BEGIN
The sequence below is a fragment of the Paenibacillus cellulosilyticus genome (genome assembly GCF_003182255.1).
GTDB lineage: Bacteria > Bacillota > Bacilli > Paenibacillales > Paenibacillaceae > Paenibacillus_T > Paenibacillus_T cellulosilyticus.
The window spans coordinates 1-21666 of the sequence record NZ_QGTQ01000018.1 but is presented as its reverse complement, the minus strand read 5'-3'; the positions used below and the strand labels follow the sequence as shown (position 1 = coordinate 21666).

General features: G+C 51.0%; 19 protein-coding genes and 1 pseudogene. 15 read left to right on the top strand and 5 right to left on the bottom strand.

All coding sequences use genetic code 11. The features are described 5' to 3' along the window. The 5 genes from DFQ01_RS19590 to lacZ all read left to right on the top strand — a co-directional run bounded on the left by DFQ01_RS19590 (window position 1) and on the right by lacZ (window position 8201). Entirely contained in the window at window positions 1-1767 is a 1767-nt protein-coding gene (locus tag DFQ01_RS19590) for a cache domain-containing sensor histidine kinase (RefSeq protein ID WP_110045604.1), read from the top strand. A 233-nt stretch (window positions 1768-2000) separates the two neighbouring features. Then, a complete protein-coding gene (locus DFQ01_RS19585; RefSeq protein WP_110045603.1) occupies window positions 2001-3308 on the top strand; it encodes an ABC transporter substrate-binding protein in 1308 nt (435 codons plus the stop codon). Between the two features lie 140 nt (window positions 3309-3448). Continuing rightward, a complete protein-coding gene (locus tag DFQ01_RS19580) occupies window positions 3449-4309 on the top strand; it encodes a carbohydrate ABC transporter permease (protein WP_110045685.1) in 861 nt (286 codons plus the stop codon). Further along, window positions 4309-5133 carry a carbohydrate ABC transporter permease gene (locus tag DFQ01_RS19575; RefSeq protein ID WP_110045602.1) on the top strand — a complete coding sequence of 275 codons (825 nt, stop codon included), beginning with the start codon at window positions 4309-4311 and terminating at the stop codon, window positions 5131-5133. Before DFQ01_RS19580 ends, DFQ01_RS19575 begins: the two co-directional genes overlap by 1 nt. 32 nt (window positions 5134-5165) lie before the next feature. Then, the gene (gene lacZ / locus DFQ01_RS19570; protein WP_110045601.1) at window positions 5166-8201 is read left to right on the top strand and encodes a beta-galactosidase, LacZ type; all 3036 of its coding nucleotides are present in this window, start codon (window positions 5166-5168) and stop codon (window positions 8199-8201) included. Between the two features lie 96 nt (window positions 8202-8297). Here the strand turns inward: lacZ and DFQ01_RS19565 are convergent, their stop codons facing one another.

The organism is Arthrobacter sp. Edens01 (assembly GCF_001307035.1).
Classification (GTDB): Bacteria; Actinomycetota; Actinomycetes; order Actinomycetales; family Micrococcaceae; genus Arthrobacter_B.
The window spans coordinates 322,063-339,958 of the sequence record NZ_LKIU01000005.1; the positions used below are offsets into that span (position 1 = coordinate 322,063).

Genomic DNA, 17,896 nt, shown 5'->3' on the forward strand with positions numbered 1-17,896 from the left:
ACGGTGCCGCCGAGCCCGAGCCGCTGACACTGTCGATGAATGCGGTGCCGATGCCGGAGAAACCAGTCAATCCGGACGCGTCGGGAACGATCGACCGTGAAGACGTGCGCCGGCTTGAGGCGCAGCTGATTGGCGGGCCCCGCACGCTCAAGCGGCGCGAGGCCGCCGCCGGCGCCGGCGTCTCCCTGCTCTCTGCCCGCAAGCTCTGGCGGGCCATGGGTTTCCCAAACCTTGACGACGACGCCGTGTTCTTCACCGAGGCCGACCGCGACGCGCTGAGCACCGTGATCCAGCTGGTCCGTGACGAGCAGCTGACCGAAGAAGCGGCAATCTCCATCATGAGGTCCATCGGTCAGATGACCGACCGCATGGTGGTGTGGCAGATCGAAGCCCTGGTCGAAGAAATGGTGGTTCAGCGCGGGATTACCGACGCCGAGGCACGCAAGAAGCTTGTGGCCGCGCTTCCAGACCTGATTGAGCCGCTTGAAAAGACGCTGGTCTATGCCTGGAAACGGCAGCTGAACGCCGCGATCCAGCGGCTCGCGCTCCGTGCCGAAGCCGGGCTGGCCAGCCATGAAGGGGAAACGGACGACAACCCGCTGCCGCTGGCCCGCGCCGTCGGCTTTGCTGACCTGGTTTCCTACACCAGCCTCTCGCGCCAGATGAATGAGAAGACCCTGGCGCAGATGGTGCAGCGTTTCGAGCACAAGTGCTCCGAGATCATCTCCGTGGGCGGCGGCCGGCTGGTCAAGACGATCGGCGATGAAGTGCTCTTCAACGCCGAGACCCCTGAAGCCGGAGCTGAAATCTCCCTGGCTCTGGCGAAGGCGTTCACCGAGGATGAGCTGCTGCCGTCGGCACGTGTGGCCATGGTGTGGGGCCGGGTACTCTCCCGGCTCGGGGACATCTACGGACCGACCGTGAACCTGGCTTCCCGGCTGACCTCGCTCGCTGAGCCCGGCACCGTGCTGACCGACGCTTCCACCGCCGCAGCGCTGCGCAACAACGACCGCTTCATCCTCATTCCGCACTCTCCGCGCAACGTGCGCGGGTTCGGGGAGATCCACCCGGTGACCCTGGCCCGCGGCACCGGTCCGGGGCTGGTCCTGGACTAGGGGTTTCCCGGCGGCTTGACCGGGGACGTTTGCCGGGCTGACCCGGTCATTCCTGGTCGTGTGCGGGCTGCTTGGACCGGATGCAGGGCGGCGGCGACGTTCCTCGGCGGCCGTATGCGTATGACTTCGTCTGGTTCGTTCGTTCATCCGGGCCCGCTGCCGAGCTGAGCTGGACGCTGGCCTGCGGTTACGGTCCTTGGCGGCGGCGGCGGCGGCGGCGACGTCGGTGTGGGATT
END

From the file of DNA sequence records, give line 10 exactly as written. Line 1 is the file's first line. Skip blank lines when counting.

ACGGTGCCGCCGAGCCCGAGCCGCTGACACTGTCGATGAATGCGGTGCCGATGCCGGAGAAACCAGTCAATCCGGACGCGTCGGGAACGATCGACCGTGAAGACGTGCGCCGGCTTGAGGCGCAGCTGATTGGCGGGCCCCGCACGCTCAAGCGGCGCGAGGCCGCCGCCGGCGCCGGCGTCTCCCTGCTCTCTGCCCGCAAGCTCTGGCGGGCCATGGGTTTCCCAAACCTTGACGACGACGCCGTGTTCTTCACCGAGGCCGACCGCGACGCGCTGAGCACCGTGATCCAGCTGGTCCGTGACGAGCAGCTGACCGAAGAAGCGGCAATCTCCATCATGAGGTCCATCGGTCAGATGACCGACCGCATGGTGGTGTGGCAGATCGAAGCCCTGGTCGAAGAAATGGTGGTTCAGCGCGGGATTACCGACGCCGAGGCACGCAAGAAGCTTGTGGCCGCGCTTCCAGACCTGATTGAGCCGCTTGAAAAGACGCTGGTCTATGCCTGGAAACGGCAGCTGAACGCCGCGATCCAGCGGCTCGCGCTCCGTGCCGAAGCCGGGCTGGCCAGCCATGAAGGGGAAACGGACGACAACCCGCTGCCGCTGGCCCGCGCCGTCGGCTTTGCTGACCTGGTTTCCTACACCAGCCTCTCGCGCCAGATGAATGAGAAGACCCTGGCGCAGATGGTGCAGCGTTTCGAGCACAAGTGCTCCGAGATCATCTCCGTGGGCGGCGGCCGGCTGGTCAAGACGATCGGCGATGAAGTGCTCTTCAACGCCGAGACCCCTGAAGCCGGAGCTGAAATCTCCCTGGCTCTGGCGAAGGCGTTCACCGAGGATGAGCTGCTGCCGTCGGCACGTGTGGCCATGGTGTGGGGCCGGGTACTCTCCCGGCTCGGGGACATCTACGGACCGACCGTGAACCTGGCTTCCCGGCTGACCTCGCTCGCTGAGCCCGGCACCGTGCTGACCGACGCTTCCACCGCCGCAGCGCTGCGCAACAACGACCGCTTCATCCTCATTCCGCACTCTCCGCGCAACGTGCGCGGGTTCGGGGAGATCCACCCGGTGACCCTGGCCCGCGGCACCGGTCCGGGGCTGGTCCTGGACTAGGGGTTTCCCGGCGGCTTGACCGGGGACGTTTGCCGGGCTGACCCGGTCATTCCTGGTCGTGTGCGGGCTGCTTGGACCGGATGCAGGGCGGCGGCGACGTTCCTCGGCGGCCGTATGCGTATGACTTCGTCTGGTTCGTTCGTTCATCCGGGCCCGCTGCCGAGCTGAGCTGGACGCTGGCCTGCGGTTACGGTCCTTGGCGGCGGCGGCGGCGGCGGCGACGTCGGTGTGGGATT